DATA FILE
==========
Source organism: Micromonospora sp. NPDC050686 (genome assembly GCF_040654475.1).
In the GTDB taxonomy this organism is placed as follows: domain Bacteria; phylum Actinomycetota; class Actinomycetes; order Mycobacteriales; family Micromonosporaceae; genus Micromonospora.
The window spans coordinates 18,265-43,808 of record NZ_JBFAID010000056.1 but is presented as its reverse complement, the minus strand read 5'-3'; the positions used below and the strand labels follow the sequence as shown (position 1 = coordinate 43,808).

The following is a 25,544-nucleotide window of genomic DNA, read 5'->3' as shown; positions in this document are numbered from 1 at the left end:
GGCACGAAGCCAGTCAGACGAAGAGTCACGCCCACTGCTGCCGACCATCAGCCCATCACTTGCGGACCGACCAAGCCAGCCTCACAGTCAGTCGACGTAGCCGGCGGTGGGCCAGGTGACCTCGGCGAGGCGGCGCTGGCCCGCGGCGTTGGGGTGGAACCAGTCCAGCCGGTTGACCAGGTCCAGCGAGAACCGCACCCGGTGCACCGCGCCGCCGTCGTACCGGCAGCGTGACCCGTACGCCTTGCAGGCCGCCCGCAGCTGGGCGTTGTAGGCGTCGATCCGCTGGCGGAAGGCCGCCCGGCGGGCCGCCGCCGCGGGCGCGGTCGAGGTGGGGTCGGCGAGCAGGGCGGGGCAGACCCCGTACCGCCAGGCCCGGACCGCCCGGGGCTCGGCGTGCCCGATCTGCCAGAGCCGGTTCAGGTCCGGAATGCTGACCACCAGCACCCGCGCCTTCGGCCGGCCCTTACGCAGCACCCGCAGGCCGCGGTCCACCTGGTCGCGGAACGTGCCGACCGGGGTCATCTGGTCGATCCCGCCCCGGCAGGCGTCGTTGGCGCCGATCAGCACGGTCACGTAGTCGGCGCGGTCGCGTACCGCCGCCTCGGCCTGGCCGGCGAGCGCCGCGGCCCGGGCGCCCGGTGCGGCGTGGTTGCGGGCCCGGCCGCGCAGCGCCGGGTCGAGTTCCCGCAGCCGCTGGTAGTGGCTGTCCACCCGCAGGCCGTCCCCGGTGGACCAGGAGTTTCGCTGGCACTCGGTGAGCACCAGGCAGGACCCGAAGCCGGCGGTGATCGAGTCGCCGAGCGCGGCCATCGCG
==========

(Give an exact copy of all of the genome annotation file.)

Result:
Source organism: Micromonospora sp. NPDC050686 (genome assembly GCF_040654475.1).
In the GTDB taxonomy this organism is placed as follows: domain Bacteria; phylum Actinomycetota; class Actinomycetes; order Mycobacteriales; family Micromonosporaceae; genus Micromonospora.
The window spans coordinates 18,265-43,808 of record NZ_JBFAID010000056.1 but is presented as its reverse complement, the minus strand read 5'-3'; the positions used below and the strand labels follow the sequence as shown (position 1 = coordinate 43,808).

The following is a 25,544-nucleotide window of genomic DNA, read 5'->3' as shown; positions in this document are numbered from 1 at the left end:
GGCACGAAGCCAGTCAGACGAAGAGTCACGCCCACTGCTGCCGACCATCAGCCCATCACTTGCGGACCGACCAAGCCAGCCTCACAGTCAGTCGACGTAGCCGGCGGTGGGCCAGGTGACCTCGGCGAGGCGGCGCTGGCCCGCGGCGTTGGGGTGGAACCAGTCCAGCCGGTTGACCAGGTCCAGCGAGAACCGCACCCGGTGCACCGCGCCGCCGTCGTACCGGCAGCGTGACCCGTACGCCTTGCAGGCCGCCCGCAGCTGGGCGTTGTAGGCGTCGATCCGCTGGCGGAAGGCCGCCCGGCGGGCCGCCGCCGCGGGCGCGGTCGAGGTGGGGTCGGCGAGCAGGGCGGGGCAGACCCCGTACCGCCAGGCCCGGACCGCCCGGGGCTCGGCGTGCCCGATCTGCCAGAGCCGGTTCAGGTCCGGAATGCTGACCACCAGCACCCGCGCCTTCGGCCGGCCCTTACGCAGCACCCGCAGGCCGCGGTCCACCTGGTCGCGGAACGTGCCGACCGGGGTCATCTGGTCGATCCCGCCCCGGCAGGCGTCGTTGGCGCCGATCAGCACGGTCACGTAGTCGGCGCGGTCGCGTACCGCCGCCTCGGCCTGGCCGGCGAGCGCCGCGGCCCGGGCGCCCGGTGCGGCGTGGTTGCGGGCCCGGCCGCGCAGCGCCGGGTCGAGTTCCCGCAGCCGCTGGTAGTGGCTGTCCACCCGCAGGCCGTCCCCGGTGGACCAGGAGTTTCGCTGGCACTCGGTGAGCACCAGGCAGGACCCGAAGCCGGCGGTGATCGAGTCGCCGAGCGCGGCCATCGCG